Texas mom's new defender: feminists
NOW, joining Yates's lawyers, says death penalty is too harsh in cases of postpartum depression.
Andrea Yates, the Texas woman who drowned her five children in a bathtub, has become a poster child for anybody with a cause: Her name is evoked frequently among mothers' support groups, mental-health advocates, and death-penalty opponents.
Now, the National Organization for Women has jumped into the debate. It is raising money on Mrs. Yates's behalf, saying the mother was mentally unstable and suffering from a severe case of postpartum depression. The feminist group's stance, coupled with the visibility of the case, is raising broader questions - both legal and ethical - about how far one can go in using illness as a defense for murder. It is also prompting incredulity in certain circles, as some wonder if this is how a respected organization should promote its ideals.
While NOW hopes to draw increased attention to Yates, who is charged with capital murder, its larger aim is to help more than just one woman. "The Andrea Yates case allows us to look at the many other women who suffer with this condition, and to use it as a compelling, credible basis for discussion of the issues," says Deborah Bell, Texas NOW state president. "The ultimate goal is education and awareness, so that another family never [has] to face a nightmare such as this."
But critics - particularly those who believe there is no justification for the murder of five children - are shocked by NOW's involvement in what they see as a desperate legal maneuver. And some experts question the use of postpartum depression as a defense - particularly in this case.
"That makes no more sense to me than the Twinkie defense, where a lawyer said his client had eaten too many Twinkies and was high on sugar from the junk food. That was ludicrous, and I think this is ludicrous," says Joshua Marquis, the district attorney in Astoria, Ore., and a National District Attorneys Association board member. "It's dangerous, because it says women who have children are somehow in a different class than the rest of us. Are they going to start saying that this class should be treated differently?"
Ms. Bell, with the Texas NOW, shoots back: "NOW has a history of looking at woman's role in society. And for a long time, women in this condition were written off as hysterical. We have a lot to learn about this mental condition, and we hope to facilitate that discussion and offer a forum to do something about it."
Postpartum depression was first described by Hippocrates in 700 BC, and according to doctors today, it affects between 10 percent to 15 percent of new mothers. But even more serious, they say, is postpartum psychosis, a rare condition that is believed to affect 1 in 1,000 women. It can include severe depression, suicidal thoughts, or attempts to harm the baby.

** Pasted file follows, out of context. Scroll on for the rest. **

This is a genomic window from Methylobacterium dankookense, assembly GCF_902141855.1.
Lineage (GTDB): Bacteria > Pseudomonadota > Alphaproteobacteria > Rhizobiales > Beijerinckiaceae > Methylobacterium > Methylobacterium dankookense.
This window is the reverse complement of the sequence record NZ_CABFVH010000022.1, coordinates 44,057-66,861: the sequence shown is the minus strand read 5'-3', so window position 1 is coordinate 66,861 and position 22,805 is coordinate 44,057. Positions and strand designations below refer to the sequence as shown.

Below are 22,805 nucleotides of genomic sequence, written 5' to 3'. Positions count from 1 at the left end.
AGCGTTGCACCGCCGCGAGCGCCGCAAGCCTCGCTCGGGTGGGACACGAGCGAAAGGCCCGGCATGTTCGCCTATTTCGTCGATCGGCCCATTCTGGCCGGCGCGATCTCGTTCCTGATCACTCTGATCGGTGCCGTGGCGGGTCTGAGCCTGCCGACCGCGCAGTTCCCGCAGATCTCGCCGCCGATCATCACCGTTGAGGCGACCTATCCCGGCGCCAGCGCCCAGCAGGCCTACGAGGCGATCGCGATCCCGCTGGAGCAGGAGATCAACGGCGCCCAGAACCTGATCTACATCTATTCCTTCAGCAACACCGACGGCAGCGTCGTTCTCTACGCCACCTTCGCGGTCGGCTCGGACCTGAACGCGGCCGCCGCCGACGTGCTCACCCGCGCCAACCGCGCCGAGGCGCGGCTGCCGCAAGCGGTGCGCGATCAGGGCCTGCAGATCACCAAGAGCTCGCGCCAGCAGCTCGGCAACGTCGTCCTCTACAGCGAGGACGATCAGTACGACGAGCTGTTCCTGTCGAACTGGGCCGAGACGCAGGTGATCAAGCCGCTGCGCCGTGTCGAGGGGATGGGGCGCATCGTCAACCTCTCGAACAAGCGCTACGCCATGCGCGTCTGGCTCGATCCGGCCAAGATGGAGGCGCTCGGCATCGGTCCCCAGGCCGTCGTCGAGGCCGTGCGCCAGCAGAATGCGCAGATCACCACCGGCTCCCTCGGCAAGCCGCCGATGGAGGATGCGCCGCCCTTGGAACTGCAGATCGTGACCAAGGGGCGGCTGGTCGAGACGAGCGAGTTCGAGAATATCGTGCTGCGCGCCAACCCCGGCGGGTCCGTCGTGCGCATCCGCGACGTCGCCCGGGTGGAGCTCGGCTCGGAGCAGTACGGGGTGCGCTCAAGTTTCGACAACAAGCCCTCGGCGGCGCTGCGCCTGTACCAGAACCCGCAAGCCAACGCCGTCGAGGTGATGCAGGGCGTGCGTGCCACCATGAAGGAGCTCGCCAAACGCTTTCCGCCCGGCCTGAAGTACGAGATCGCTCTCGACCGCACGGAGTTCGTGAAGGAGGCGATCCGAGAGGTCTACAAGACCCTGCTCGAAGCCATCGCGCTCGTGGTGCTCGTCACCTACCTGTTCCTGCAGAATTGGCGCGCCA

"We're not talking about reading the tea leaves here. This is real science from physicians," says Gerald Goldstein, past president of the National Association of Criminal Defense Lawyers. "But the question is: (1) whether it really applies to a particular situation, and (2) are the facts so gruesome that a jury will be unwilling or unable to accept the science."
Yates is hardly the first woman to employ the postpartum defense. In fact, England has allowed postnatal psychosis as a defense for infanticide since the 1930s. But in the US, defendants must prove insanity - a more stringent standard. Thus, testimony about postpartum depression, battered-wife syndrome, or post-traumatic stress disorder are presented to prove insanity.
"These kinds of things are often looked at as a defense of last resort. When nothing else works, claim you're crazy," says Mr. Goldstein, who practices law in San Antonio. "On the other hand, a mother who drowns all five of her children - the act itself raises serious questions about the person's competency."
Postpartum depression was first used in the US as a defense in the 1930s by an Ohio woman. Since that time, it has shown up rarely - only five or six times in the past 20 years. In many of the successful cases, it is a judge - not a jury - that accepts the defense. In 1987, for instance, a Vermont mother killed her 6-week-old son and then tried to shoot herself. A judge dismissed the murder charge on the basis that she was insane, suffering from a biologically induced depression.
That same year, Sheryl Lynn Massip drove a car over her 6-week-old son in Orange County, Calif. A jury found her guilty of murder, but a judge later reversed that conviction on the grounds that she was insane, suffering from postpartum psychosis.
"The jury has to believe that someone can live in a different universe, one where postpartum psychosis exists - if they even believe it exists at all," says Tim Bakken, a law professor at West Point military academy.
While stress defenses are rare, he says, the theory is the same: "That because of a unique experience - a woman giving birth, a veteran coming back from war - there is a psychotic break or a hormonal imbalance that occurs."
The first step in the Yates case, however, is for a court to decide whether she is mentally competent to stand trial. A hearing has been set for Sept. 12.